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My month started with reads from three female writers. Not by design, it just turned out that way. I tackled three TBRs: Convenience Store Woman had been beckoning to me for months and finally I turned on the Kindle and read it. What a strange story! From childhood Keiko has been different. Not normal, by anybody’s standards and in rigidly classified Japanese society there’s plenty of social pressure to conform. Having a lifelong career as a convenience store worker is socially unacceptable so Keiko succumbs to the pressure and forms a curious liaison with a man (and he’s horrendous; her judgement is not good!) but in the end, she’s happy to just be a Convenience Store Worker. The novel ended abruptly. But Japanese novels present many challenges as I have learnt over the years. Did I enjoy it? Yes, in a weird way. If you’re looking for something different, give it a try.
A friend gave me an unexpected gift, Name all the Animals by Alison Smith .
She enjoyed the notion that the book was apparently written by me! Pure coincidence, because the American memoir certainly could not have been more different to my Central African youth. The memoir turned out to be an intense account of the writer’s early life, the strong Catholic influences, her dilemma concerning her sexual identity and the seminal moment of her brother Roy’s early death, interspersed with passages detailing an ordinary life unfolding in Boston during the mid 1980s. I enjoyed the writing, which in places was superb. I don’t think I would have chosen to read the book, but it turned out to be an unusual read. Thanks for the prezzie, Sam . You introduced me to a memoir written in what is now called the “ Creative non-fiction” style.

I bought Carmen Maria Machado’s short story collection at our recent 2019 Open Book Festival, having read many enthusiastic reviews of her work. What a writer! Fearless and intelligent; strong lesbian themes. Wikipedia told me: short story author, essayist, and critic frequently published in The New Yorker, Granta, Lightspeed Magazine, and other publications. Her story collection Her Body and Other Parties was published in 2017. I was quite disappointed to discover she’s American born – I thought all that fiery passion had to be of Latin origin, say Brazil, but no. I can’t wait to read more.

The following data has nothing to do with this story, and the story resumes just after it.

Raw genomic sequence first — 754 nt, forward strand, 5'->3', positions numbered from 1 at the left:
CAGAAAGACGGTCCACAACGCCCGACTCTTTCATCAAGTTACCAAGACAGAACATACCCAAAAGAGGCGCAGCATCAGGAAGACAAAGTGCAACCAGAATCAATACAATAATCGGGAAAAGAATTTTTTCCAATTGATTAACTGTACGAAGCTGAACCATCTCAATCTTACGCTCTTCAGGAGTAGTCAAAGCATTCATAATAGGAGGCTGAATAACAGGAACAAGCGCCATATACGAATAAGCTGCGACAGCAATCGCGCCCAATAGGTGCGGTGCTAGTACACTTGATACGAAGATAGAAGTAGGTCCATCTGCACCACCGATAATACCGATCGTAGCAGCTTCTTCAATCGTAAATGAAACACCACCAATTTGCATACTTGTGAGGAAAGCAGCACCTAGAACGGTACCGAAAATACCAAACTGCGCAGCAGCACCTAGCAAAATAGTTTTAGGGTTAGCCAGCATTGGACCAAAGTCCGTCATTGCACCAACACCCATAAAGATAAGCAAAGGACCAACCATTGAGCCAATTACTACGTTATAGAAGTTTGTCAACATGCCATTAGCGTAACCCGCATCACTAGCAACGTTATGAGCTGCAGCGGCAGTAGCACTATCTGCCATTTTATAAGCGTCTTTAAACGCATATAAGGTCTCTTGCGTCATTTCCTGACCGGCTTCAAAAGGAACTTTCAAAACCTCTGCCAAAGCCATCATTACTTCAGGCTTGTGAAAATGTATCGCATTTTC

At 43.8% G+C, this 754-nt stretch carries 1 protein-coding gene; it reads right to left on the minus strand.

I followed up the female writers with a blazing dose (literally: the description of an Australian bushfire is red hot) of down-under crime, written by a seasoned male journo. I seldom read crime, but this novel had me turning the pages at breakneck speed.

Convenience Store Woman – Sayaka Murata. The loneliness and social pressures of being a non-conformist in modern Japanese society . Seriously weird and very intriguing.

Her Body and other Parties – Carmen Maria Machado. Debut Short Story collection. Unique, breathtaking prose; avoid this if you are not comfortable with lesbian themes .

Scrublands – Chris Hammer. Crackerjack Australian crime set during the terrible drought, where heat, greed and secrets explode. A page turner. Recommended.

An Obvious Fact – Craig Johnson. Another TBR – worth the wait! A great story, colourful characters, plenty of action, flashes of humour – you can’t beat a Walt Longmire story for a satisfying, enjoyable read.

The Seven Deaths of Evelyn Hardcastle – Stuart Turton . A wildly complicated plot that was super confusing. 114 pages in, I’d had enough.

84K – Claire North. Although I’m a CN fan, this one just didn’t do it for me. Too bleak, too dystopian and 59 pages was enough for me.


Name all the Animals – Alison Smith; memoir. Vividly written American memoir, exploring grief, Catholic upbringing, and pubescent sexuality en route. An unusual read.


JUNKYARD DOGS – Craig Johnson